Words of Our Own 

I was mystified at a recent poetry reading by Norene Cashen and Gregory Kiewiet, and I've laughed out loud at previous readings by local writers Peter Markus, Robert Fanning and others. So here's an attempt to reserve space, from now on, when we have it, for the "disease of eloquence," as the author below calls poetry, along with a brief introduction. —Rebecca Mazzei., Metro Times arts and culture editor


"This is the final poem in my book, The Reverse is Also True (Doorjamb Press). It is an exhale at the end of a long road. It is a confession about the process that humbly says to the reader, 'Here we are at the end. Thank you for sticking it out with me.' Writing poetry is like a slow-motion fall. When you hit the ground, your instincts and curiosity kick in and cause you to do a double-take. You come to your senses and try to figure out what just happened."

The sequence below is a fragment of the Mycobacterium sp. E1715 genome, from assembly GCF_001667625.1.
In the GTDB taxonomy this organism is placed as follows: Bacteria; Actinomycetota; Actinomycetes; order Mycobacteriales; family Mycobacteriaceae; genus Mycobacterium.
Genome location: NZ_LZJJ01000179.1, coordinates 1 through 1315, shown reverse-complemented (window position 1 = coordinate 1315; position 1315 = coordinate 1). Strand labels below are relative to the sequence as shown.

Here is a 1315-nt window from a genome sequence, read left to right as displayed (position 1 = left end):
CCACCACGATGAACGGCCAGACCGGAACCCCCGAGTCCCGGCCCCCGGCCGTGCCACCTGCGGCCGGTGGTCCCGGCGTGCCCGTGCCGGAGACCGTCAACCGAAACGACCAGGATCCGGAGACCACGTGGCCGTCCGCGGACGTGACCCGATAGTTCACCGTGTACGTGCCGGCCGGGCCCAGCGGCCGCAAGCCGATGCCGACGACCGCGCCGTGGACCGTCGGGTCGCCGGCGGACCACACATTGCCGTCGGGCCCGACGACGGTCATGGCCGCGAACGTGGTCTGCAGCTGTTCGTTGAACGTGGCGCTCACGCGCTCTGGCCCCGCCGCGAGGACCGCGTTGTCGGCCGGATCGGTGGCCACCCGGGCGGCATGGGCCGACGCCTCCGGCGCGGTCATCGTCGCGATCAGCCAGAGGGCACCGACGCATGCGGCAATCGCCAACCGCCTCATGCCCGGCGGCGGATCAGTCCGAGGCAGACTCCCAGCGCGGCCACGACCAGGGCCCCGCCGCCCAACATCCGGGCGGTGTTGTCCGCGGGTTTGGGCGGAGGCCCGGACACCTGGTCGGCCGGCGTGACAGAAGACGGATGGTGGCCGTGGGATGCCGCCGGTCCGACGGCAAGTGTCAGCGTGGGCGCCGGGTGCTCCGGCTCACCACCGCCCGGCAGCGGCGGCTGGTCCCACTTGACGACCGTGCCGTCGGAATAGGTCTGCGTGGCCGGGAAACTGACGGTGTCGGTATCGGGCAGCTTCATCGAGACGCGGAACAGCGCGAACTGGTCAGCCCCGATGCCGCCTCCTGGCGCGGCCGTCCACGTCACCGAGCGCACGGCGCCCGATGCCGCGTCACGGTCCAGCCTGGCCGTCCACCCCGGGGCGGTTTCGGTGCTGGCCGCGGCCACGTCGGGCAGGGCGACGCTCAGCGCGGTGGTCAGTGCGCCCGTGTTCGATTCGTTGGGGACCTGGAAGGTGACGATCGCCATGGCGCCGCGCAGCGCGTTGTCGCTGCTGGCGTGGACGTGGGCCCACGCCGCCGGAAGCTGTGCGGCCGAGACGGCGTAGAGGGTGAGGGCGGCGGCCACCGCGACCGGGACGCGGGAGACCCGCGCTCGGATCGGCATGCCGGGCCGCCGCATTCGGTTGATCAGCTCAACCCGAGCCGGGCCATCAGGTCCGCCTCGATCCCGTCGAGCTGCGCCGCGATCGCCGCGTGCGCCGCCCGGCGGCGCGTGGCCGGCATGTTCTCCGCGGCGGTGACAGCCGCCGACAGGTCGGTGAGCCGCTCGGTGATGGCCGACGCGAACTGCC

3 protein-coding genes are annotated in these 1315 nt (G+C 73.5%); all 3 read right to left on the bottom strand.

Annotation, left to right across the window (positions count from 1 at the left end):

Now You Know
by Norene Cashen

That every window is a cinema
And the movie keeps running forever
That every egg is an egg
And never changes
That you can crack open a line
And another word will pop out
That I am just beginning
Which means it is over
That the truth and the lie are both true
And therefore more dangerous
That I write the same poem over
   and over
Because I believe I am writing
The other one
That the poem is the only way to say
   nothing
Or to celebrate what you
   misunderstand
That I am working on a secret
Dyslexic template for a new kind of
   verse
That I am standing on the edge
   of wonder
And there is no place to fall off
That John Berryman is somewhere still
   dreaming
That a tooth grows out of a tooth
To create a canine antenna
That I am not really a poet
Only a writer of broken English
That I only say I love you to see
What you will do

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